Check summing is an approach for data reliability, rather than security but at a talk I saw at a Cloudcamp last year; a group were suggesting building DB field-level encryption into your cloud application, rather than relying on infrastructure to protect your data by physical and logical security or disk or RDBMS-level encryption (as I see several vendors are touting) build it into your application and only ever store encrypted assets there – then even if your provider is compromised all they hold (or leak) is already encrypted database contents – you as the end-user still retain full control of the keys and controls.
Combine this approach with data reliability methods and you have a good approach for data integrity in the cloud.
I noted with interest that the next CloudCamp London has been announced for Thursday 11th March, the last couple that I attended were pretty similar and other than some useful networking there was nothing really new/different that jumped out at me; so I wasn’t sure I would go to the next one as it seemed to have run out of steam a little until I noticed this on the agenda for March;
"The Big Cloud Debate " : A presidential style 4 way debate pitching 4 divergent views and approaches to cloud computing against each other. The speakers are:
- Matt Deacon – Microsoft
- Simon Wardley – Canonical
- Rod Johnston – VMware
- Chris Richardson Thoughtworks
The reason this is of interest to me? Rod Johnston came to VMware via the Springsource acquisition, I assume Matt Deacon will be discussing Microsoft’s Azure platform. plus CloudCamp London mainstay Simon Wardley from Cannonical I assume taking the EC2/Ubuntu angle and Chris Richardson (who I think has this blog; ex-springsource?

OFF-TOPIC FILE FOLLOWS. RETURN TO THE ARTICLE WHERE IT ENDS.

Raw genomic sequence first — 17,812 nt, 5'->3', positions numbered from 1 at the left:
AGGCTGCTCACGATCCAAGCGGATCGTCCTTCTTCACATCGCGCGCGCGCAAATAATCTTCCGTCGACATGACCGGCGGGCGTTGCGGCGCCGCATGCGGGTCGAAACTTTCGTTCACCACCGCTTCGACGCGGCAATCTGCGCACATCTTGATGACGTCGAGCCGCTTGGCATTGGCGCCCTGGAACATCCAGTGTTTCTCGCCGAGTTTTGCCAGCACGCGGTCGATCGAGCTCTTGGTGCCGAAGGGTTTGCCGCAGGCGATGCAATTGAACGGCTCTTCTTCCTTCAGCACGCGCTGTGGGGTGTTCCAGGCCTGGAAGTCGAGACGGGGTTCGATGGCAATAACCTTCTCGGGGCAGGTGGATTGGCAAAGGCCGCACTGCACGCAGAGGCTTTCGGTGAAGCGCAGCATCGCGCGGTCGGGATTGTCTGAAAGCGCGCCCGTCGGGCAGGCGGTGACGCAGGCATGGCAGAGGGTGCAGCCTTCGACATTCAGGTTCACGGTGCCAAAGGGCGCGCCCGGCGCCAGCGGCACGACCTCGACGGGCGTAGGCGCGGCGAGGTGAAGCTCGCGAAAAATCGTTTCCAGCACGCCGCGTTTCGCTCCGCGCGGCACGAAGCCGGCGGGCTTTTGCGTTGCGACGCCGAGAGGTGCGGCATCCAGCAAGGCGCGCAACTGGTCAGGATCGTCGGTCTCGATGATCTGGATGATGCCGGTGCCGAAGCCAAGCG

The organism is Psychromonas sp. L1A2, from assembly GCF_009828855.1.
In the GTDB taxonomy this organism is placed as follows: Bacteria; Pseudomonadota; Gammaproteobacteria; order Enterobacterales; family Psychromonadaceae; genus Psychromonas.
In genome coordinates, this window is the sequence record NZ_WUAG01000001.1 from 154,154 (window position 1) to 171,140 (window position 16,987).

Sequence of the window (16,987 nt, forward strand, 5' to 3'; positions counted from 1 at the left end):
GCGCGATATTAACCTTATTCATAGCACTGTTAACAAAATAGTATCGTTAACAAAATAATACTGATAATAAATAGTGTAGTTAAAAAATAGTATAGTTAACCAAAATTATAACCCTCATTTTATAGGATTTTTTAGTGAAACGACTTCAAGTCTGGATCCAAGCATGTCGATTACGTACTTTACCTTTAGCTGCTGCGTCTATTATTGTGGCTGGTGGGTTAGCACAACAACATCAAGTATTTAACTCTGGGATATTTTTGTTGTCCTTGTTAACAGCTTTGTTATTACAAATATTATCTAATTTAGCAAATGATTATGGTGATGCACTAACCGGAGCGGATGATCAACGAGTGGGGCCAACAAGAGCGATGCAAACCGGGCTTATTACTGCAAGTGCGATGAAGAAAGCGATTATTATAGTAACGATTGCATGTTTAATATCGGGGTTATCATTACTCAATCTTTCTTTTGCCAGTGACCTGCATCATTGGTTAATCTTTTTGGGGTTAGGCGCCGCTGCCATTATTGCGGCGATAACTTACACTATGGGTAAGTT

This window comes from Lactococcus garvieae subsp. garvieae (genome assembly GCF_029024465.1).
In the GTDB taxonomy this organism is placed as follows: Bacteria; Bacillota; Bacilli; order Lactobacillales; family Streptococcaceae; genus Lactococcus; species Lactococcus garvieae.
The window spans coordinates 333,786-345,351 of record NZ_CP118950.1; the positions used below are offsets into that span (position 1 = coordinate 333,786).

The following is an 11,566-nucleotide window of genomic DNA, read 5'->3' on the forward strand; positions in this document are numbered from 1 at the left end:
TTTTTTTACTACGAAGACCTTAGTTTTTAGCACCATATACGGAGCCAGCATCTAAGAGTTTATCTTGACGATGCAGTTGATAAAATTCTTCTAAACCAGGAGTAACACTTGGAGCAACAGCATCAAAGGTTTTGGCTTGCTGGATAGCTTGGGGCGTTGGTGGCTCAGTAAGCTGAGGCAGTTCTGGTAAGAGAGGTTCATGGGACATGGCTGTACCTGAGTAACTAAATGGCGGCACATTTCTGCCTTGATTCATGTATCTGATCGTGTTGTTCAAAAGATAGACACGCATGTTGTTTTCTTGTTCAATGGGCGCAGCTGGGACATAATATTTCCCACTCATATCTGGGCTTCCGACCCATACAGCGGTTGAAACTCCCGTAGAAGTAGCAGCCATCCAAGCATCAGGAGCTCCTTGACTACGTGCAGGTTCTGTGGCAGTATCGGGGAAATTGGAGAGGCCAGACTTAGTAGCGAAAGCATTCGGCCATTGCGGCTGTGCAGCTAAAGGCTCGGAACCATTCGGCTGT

Should be an interesting debate, I think it would also be good to have a similar format debate with this panel (or the companies they represent) around the Infrastructure as a Service (IaaS) / private vs. public cloud angle – CloudCamp always has a software focus, but I think the cloud infrastructure debate has a lot of scope and a good potential audience
Registration doesn’t seem to be open to the general public yet, but I’m sure it will soon – maybe see you there.
Cloudcamp London is just winding down, it seems to be a lot smaller than the last London Cloudcamp and it’s in a smaller but much nicer venue (provided by Microsoft)
There were a set of lightning talks on various cloud topics, mostly on security in the cloud.
Some interesting thoughts from HP labs on on data obfuscation software as a way to better protect data in the cloud, some client side software that can encrypt and decrypt data from a service provider, almost it’s own man in the middle to translate data to/from the cloud.
Never store your data in the clear in the cloud but don’t rely on the cloud to do the encryption, it’s transparent to your apps and is prob he most agnostic approach too, an Amazon or Microsoft DB doesn’t care if the First Name field says “bob” or “"LpZ”
There was an interesting panel discussion that spent some time on the definition of cloud computing, there was a lot of bagging of the concept of private clouds not being “proper” cloud computing, it’s “just” virtualization.